Definition:Geometric Mean/Mean Proportional

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In the language of Euclid, the geometric mean of two magnitudes is called the mean proportional.

Thus the mean proportional of $a$ and $b$ is defined as that magnitude $c$ such that:

$a : c = c : b$

where $a : c$ denotes the ratio between $a$ and $c$.

From the definition of ratio it is seen that $\dfrac a c = \dfrac c b$ from which it follows that $c = \sqrt {a b}$ demonstrating that the definitions are logically equivalent.

General Definition

In the language of Euclid, the terms of a (finite) geometric sequence of positive integers between (and not including) the first and last terms are called mean proportionals.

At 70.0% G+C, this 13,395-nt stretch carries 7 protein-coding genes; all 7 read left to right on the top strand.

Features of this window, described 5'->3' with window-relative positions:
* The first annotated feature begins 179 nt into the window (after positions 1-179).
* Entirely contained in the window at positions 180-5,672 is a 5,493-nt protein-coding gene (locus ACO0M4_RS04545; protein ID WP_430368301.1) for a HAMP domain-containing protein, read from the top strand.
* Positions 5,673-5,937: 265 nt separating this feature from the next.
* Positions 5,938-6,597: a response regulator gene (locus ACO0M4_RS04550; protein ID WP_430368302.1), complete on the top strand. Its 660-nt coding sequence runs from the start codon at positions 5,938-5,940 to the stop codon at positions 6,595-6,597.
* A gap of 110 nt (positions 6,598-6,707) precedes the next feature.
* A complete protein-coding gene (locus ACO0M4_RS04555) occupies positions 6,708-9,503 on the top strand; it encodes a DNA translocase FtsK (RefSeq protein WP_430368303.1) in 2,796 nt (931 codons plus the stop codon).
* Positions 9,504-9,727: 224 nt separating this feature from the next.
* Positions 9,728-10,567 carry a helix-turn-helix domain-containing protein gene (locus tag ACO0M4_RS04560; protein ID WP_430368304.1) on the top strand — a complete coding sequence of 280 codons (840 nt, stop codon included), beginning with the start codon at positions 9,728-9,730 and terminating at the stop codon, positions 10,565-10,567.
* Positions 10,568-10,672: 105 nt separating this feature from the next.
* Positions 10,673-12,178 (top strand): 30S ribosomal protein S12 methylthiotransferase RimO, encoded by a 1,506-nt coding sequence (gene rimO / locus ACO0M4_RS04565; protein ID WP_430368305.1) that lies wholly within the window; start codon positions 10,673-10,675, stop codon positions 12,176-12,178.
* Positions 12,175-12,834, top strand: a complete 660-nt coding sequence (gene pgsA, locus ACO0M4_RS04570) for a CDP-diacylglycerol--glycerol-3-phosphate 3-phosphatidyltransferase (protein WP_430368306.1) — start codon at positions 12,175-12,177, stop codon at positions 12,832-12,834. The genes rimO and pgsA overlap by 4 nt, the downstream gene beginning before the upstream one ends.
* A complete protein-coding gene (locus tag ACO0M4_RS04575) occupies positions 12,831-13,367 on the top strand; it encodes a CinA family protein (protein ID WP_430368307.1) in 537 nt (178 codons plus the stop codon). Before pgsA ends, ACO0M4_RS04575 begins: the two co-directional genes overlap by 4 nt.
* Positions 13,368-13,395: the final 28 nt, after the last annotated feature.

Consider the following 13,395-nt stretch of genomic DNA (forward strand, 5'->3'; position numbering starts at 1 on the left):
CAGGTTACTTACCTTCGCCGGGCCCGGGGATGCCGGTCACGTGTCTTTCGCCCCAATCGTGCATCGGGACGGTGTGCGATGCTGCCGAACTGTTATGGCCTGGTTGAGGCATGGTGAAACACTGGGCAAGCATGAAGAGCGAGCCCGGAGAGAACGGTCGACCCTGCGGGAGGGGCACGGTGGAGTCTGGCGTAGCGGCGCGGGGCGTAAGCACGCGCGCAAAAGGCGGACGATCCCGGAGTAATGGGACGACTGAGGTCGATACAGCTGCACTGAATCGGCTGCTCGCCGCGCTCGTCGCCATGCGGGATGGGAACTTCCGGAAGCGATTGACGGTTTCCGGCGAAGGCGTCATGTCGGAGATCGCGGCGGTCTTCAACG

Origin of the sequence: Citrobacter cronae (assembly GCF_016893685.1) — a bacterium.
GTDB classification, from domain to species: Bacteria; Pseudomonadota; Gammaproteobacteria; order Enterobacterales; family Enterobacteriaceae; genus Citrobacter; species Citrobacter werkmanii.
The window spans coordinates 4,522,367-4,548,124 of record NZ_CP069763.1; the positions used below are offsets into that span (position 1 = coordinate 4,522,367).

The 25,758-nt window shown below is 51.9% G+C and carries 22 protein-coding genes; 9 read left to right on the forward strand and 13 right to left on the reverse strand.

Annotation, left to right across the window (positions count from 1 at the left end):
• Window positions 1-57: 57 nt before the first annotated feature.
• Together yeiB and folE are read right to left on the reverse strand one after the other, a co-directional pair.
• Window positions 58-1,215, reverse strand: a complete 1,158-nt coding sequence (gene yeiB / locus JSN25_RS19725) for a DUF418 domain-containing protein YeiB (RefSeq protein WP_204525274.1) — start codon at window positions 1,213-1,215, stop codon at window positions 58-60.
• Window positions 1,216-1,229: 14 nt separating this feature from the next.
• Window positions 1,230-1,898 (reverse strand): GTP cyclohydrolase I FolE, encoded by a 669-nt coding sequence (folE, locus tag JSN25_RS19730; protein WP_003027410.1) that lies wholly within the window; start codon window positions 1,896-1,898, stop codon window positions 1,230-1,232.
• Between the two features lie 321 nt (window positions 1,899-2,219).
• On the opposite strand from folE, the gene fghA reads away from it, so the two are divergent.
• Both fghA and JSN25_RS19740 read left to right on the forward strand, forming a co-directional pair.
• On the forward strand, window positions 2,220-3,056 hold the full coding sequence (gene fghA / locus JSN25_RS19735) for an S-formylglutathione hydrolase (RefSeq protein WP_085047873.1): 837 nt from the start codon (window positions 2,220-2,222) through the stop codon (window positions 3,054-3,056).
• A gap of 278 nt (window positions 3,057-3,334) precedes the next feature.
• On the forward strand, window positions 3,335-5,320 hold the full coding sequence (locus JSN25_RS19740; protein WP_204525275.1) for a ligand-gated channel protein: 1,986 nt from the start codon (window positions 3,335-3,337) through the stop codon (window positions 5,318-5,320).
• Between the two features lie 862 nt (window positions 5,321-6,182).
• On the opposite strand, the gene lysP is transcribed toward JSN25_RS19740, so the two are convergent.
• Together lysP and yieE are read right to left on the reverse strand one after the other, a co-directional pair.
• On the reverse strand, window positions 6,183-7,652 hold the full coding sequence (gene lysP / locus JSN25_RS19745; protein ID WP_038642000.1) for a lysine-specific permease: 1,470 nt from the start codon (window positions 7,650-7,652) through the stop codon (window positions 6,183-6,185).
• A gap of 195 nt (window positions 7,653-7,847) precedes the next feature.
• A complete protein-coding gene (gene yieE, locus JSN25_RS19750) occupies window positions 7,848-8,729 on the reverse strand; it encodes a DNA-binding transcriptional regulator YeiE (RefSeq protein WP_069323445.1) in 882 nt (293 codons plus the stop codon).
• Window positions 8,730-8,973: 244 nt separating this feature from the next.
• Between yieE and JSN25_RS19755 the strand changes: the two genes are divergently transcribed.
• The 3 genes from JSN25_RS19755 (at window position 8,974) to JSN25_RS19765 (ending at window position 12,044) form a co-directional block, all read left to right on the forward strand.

Historical Note

This definition is never made specifically in Euclid's The Elements, but introduced without definition in the porism to Perpendicular in Right-Angled Triangle makes two Similar Triangle.

In the words of Euclid:

From this it is clear that, if in a right-angled triangle a perpendicular be drawn from the right angle to the base, the straight line so drawn is a mean proportional between the segments of the base.

(The Elements: Book $\text{VI}$: Proposition $8$ : Porism)

It is mentioned again, in the same context, in Construction of Mean Proportional.

In the words of Euclid:

To two given straight lines to find a mean proportional.

(The Elements: Book $\text{VI}$: Proposition $13$)

Also see